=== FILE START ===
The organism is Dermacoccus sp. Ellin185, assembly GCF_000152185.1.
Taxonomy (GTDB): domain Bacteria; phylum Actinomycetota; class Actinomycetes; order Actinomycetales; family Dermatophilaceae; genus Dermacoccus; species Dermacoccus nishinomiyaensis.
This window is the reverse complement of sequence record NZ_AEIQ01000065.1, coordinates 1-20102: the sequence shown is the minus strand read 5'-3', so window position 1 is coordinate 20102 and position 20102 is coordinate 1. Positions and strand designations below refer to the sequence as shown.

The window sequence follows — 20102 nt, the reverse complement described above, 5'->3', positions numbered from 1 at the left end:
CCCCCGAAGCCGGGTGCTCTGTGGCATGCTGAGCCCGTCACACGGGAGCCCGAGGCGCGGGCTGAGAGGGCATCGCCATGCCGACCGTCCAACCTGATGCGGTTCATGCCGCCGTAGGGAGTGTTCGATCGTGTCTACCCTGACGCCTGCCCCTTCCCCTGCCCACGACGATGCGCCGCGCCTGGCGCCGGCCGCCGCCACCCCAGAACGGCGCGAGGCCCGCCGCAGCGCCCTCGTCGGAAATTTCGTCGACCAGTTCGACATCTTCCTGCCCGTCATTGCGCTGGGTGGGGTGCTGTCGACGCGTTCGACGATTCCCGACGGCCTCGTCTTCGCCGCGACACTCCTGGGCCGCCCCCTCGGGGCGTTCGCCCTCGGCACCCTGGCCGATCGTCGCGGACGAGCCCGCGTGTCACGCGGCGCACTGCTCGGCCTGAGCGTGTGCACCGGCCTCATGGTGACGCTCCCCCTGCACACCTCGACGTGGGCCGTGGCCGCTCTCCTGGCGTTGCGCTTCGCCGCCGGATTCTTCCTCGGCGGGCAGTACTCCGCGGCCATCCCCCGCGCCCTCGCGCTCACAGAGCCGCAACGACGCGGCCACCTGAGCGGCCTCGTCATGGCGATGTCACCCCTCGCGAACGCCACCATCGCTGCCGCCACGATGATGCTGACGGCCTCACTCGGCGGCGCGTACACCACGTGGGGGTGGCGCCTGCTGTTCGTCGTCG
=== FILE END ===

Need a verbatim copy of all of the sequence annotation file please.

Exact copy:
The organism is Dermacoccus sp. Ellin185, assembly GCF_000152185.1.
Taxonomy (GTDB): domain Bacteria; phylum Actinomycetota; class Actinomycetes; order Actinomycetales; family Dermatophilaceae; genus Dermacoccus; species Dermacoccus nishinomiyaensis.
This window is the reverse complement of sequence record NZ_AEIQ01000065.1, coordinates 1-20102: the sequence shown is the minus strand read 5'-3', so window position 1 is coordinate 20102 and position 20102 is coordinate 1. Positions and strand designations below refer to the sequence as shown.

The window sequence follows — 20102 nt, the reverse complement described above, 5'->3', positions numbered from 1 at the left end:
CCCCCGAAGCCGGGTGCTCTGTGGCATGCTGAGCCCGTCACACGGGAGCCCGAGGCGCGGGCTGAGAGGGCATCGCCATGCCGACCGTCCAACCTGATGCGGTTCATGCCGCCGTAGGGAGTGTTCGATCGTGTCTACCCTGACGCCTGCCCCTTCCCCTGCCCACGACGATGCGCCGCGCCTGGCGCCGGCCGCCGCCACCCCAGAACGGCGCGAGGCCCGCCGCAGCGCCCTCGTCGGAAATTTCGTCGACCAGTTCGACATCTTCCTGCCCGTCATTGCGCTGGGTGGGGTGCTGTCGACGCGTTCGACGATTCCCGACGGCCTCGTCTTCGCCGCGACACTCCTGGGCCGCCCCCTCGGGGCGTTCGCCCTCGGCACCCTGGCCGATCGTCGCGGACGAGCCCGCGTGTCACGCGGCGCACTGCTCGGCCTGAGCGTGTGCACCGGCCTCATGGTGACGCTCCCCCTGCACACCTCGACGTGGGCCGTGGCCGCTCTCCTGGCGTTGCGCTTCGCCGCCGGATTCTTCCTCGGCGGGCAGTACTCCGCGGCCATCCCCCGCGCCCTCGCGCTCACAGAGCCGCAACGACGCGGCCACCTGAGCGGCCTCGTCATGGCGATGTCACCCCTCGCGAACGCCACCATCGCTGCCGCCACGATGATGCTGACGGCCTCACTCGGCGGCGCGTACACCACGTGGGGGTGGCGCCTGCTGTTCGTCGTCG